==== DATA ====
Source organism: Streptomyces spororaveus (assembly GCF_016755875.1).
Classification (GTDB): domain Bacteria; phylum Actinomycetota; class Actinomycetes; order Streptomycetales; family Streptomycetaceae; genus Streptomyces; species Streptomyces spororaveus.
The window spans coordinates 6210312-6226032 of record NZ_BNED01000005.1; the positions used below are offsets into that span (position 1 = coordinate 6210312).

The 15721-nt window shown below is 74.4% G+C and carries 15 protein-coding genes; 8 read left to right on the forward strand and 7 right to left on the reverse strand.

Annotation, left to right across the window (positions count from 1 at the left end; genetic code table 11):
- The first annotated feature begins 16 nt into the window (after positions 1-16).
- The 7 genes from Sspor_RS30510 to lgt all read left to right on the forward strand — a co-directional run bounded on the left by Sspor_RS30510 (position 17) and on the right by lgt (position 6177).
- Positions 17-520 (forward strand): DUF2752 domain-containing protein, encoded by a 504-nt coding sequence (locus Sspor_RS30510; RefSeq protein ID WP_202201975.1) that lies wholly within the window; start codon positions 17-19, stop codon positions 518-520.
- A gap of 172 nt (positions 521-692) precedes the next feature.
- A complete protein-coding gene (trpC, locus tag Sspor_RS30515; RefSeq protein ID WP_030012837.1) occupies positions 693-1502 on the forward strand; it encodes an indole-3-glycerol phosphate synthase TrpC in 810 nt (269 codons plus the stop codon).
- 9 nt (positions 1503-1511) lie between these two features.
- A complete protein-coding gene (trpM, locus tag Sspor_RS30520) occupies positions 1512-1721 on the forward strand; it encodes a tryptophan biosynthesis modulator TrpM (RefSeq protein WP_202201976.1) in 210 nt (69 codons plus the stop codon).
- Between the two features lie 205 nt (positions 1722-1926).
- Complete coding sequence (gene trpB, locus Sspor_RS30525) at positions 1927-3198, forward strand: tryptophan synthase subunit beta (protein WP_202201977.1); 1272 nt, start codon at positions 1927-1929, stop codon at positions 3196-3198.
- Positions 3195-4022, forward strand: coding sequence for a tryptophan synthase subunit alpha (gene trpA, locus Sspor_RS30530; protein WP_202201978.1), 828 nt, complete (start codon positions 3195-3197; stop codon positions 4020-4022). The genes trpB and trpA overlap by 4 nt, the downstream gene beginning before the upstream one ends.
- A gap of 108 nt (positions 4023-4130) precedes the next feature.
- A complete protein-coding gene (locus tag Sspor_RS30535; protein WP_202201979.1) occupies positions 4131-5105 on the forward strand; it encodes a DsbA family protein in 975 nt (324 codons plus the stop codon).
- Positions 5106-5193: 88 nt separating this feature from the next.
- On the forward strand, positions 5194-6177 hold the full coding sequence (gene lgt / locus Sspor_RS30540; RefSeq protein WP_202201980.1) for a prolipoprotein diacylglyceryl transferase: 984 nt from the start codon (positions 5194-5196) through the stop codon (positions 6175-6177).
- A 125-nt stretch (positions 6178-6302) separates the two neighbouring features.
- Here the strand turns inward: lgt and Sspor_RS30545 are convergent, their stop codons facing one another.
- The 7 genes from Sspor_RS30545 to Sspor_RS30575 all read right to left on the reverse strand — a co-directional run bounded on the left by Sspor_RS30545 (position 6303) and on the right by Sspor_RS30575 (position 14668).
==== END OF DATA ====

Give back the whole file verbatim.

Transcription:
Source organism: Streptomyces spororaveus (assembly GCF_016755875.1).
Classification (GTDB): domain Bacteria; phylum Actinomycetota; class Actinomycetes; order Streptomycetales; family Streptomycetaceae; genus Streptomyces; species Streptomyces spororaveus.
The window spans coordinates 6210312-6226032 of record NZ_BNED01000005.1; the positions used below are offsets into that span (position 1 = coordinate 6210312).

The 15721-nt window shown below is 74.4% G+C and carries 15 protein-coding genes; 8 read left to right on the forward strand and 7 right to left on the reverse strand.

Annotation, left to right across the window (positions count from 1 at the left end; genetic code table 11):
- The first annotated feature begins 16 nt into the window (after positions 1-16).
- The 7 genes from Sspor_RS30510 to lgt all read left to right on the forward strand — a co-directional run bounded on the left by Sspor_RS30510 (position 17) and on the right by lgt (position 6177).
- Positions 17-520 (forward strand): DUF2752 domain-containing protein, encoded by a 504-nt coding sequence (locus Sspor_RS30510; RefSeq protein ID WP_202201975.1) that lies wholly within the window; start codon positions 17-19, stop codon positions 518-520.
- A gap of 172 nt (positions 521-692) precedes the next feature.
- A complete protein-coding gene (trpC, locus tag Sspor_RS30515; RefSeq protein ID WP_030012837.1) occupies positions 693-1502 on the forward strand; it encodes an indole-3-glycerol phosphate synthase TrpC in 810 nt (269 codons plus the stop codon).
- 9 nt (positions 1503-1511) lie between these two features.
- A complete protein-coding gene (trpM, locus tag Sspor_RS30520) occupies positions 1512-1721 on the forward strand; it encodes a tryptophan biosynthesis modulator TrpM (RefSeq protein WP_202201976.1) in 210 nt (69 codons plus the stop codon).
- Between the two features lie 205 nt (positions 1722-1926).
- Complete coding sequence (gene trpB, locus Sspor_RS30525) at positions 1927-3198, forward strand: tryptophan synthase subunit beta (protein WP_202201977.1); 1272 nt, start codon at positions 1927-1929, stop codon at positions 3196-3198.
- Positions 3195-4022, forward strand: coding sequence for a tryptophan synthase subunit alpha (gene trpA, locus Sspor_RS30530; protein WP_202201978.1), 828 nt, complete (start codon positions 3195-3197; stop codon positions 4020-4022). The genes trpB and trpA overlap by 4 nt, the downstream gene beginning before the upstream one ends.
- A gap of 108 nt (positions 4023-4130) precedes the next feature.
- A complete protein-coding gene (locus tag Sspor_RS30535; protein WP_202201979.1) occupies positions 4131-5105 on the forward strand; it encodes a DsbA family protein in 975 nt (324 codons plus the stop codon).
- Positions 5106-5193: 88 nt separating this feature from the next.
- On the forward strand, positions 5194-6177 hold the full coding sequence (gene lgt / locus Sspor_RS30540; RefSeq protein WP_202201980.1) for a prolipoprotein diacylglyceryl transferase: 984 nt from the start codon (positions 5194-5196) through the stop codon (positions 6175-6177).
- A 125-nt stretch (positions 6178-6302) separates the two neighbouring features.
- Here the strand turns inward: lgt and Sspor_RS30545 are convergent, their stop codons facing one another.
- The 7 genes from Sspor_RS30545 to Sspor_RS30575 all read right to left on the reverse strand — a co-directional run bounded on the left by Sspor_RS30545 (position 6303) and on the right by Sspor_RS30575 (position 14668).